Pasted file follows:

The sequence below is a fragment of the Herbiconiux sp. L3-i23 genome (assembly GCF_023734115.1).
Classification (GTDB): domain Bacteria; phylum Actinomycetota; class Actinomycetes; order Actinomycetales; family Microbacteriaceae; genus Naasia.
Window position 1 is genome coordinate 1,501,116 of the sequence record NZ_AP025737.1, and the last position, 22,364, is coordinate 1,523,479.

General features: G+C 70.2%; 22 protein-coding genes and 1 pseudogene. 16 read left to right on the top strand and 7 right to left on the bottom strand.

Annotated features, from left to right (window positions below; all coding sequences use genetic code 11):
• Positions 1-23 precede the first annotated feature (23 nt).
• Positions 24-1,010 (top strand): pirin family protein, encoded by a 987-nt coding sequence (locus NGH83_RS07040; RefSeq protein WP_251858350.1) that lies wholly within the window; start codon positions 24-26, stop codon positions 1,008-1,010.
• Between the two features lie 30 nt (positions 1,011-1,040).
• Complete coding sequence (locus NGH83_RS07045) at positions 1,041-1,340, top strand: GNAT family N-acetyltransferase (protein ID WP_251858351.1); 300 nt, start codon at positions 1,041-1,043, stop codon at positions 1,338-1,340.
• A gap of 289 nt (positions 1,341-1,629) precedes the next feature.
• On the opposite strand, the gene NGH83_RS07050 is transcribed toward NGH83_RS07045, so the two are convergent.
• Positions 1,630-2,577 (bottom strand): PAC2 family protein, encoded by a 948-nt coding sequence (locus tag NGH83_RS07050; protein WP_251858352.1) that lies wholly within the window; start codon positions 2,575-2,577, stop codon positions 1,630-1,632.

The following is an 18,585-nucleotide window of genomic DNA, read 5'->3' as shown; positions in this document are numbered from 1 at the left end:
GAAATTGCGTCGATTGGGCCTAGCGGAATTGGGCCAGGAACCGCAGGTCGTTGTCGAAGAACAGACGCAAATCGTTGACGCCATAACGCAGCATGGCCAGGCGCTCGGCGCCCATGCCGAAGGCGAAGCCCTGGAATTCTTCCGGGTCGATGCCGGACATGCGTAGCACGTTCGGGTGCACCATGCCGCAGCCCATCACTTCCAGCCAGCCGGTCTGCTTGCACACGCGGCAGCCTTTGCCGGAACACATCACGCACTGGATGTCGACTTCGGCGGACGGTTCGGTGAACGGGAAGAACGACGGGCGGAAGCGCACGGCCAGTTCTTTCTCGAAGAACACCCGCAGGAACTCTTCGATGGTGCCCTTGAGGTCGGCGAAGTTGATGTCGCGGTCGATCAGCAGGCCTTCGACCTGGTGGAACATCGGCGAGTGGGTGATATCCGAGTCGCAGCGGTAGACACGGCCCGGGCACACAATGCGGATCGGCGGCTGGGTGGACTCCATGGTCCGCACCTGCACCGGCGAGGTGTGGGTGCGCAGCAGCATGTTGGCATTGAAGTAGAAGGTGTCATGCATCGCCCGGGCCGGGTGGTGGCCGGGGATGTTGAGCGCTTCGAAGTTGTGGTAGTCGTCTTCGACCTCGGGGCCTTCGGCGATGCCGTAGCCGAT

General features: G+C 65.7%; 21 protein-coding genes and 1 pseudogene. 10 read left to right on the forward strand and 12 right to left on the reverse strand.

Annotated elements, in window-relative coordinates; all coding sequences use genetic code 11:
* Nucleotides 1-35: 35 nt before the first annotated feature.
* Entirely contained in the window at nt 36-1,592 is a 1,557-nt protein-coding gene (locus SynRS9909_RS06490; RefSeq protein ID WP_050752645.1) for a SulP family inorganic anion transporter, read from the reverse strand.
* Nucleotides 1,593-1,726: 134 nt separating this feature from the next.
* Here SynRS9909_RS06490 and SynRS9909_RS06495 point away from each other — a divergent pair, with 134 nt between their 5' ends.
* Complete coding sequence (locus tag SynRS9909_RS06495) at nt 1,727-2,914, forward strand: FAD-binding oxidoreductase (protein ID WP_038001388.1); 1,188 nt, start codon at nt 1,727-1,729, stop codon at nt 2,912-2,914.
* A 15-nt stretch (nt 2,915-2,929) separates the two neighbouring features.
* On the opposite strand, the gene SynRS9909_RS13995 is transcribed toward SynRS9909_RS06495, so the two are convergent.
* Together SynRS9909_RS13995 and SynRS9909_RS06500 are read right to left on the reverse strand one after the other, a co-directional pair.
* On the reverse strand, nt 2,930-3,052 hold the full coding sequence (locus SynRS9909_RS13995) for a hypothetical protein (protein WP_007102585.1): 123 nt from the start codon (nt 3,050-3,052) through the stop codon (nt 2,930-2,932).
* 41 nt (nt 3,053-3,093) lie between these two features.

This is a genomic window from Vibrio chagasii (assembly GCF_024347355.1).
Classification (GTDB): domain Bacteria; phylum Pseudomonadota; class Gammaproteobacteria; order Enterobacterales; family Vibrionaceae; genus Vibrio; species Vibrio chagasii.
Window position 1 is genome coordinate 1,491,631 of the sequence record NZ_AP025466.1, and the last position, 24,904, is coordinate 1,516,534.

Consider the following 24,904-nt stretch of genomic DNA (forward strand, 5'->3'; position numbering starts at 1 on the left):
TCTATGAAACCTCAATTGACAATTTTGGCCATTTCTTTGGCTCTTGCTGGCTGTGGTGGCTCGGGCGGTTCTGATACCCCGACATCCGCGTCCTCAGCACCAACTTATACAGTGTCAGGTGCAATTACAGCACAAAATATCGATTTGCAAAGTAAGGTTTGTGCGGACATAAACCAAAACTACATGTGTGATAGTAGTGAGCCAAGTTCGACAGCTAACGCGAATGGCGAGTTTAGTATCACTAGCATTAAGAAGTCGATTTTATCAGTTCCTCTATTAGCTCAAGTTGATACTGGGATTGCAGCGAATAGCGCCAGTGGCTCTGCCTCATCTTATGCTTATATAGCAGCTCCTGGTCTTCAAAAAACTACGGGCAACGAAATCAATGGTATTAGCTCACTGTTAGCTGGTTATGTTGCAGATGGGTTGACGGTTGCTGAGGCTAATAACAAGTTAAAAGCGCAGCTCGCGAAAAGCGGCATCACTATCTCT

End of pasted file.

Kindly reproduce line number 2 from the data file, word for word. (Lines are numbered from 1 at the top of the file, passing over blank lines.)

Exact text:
Classification (GTDB): domain Bacteria; phylum Actinomycetota; class Actinomycetes; order Actinomycetales; family Microbacteriaceae; genus Naasia.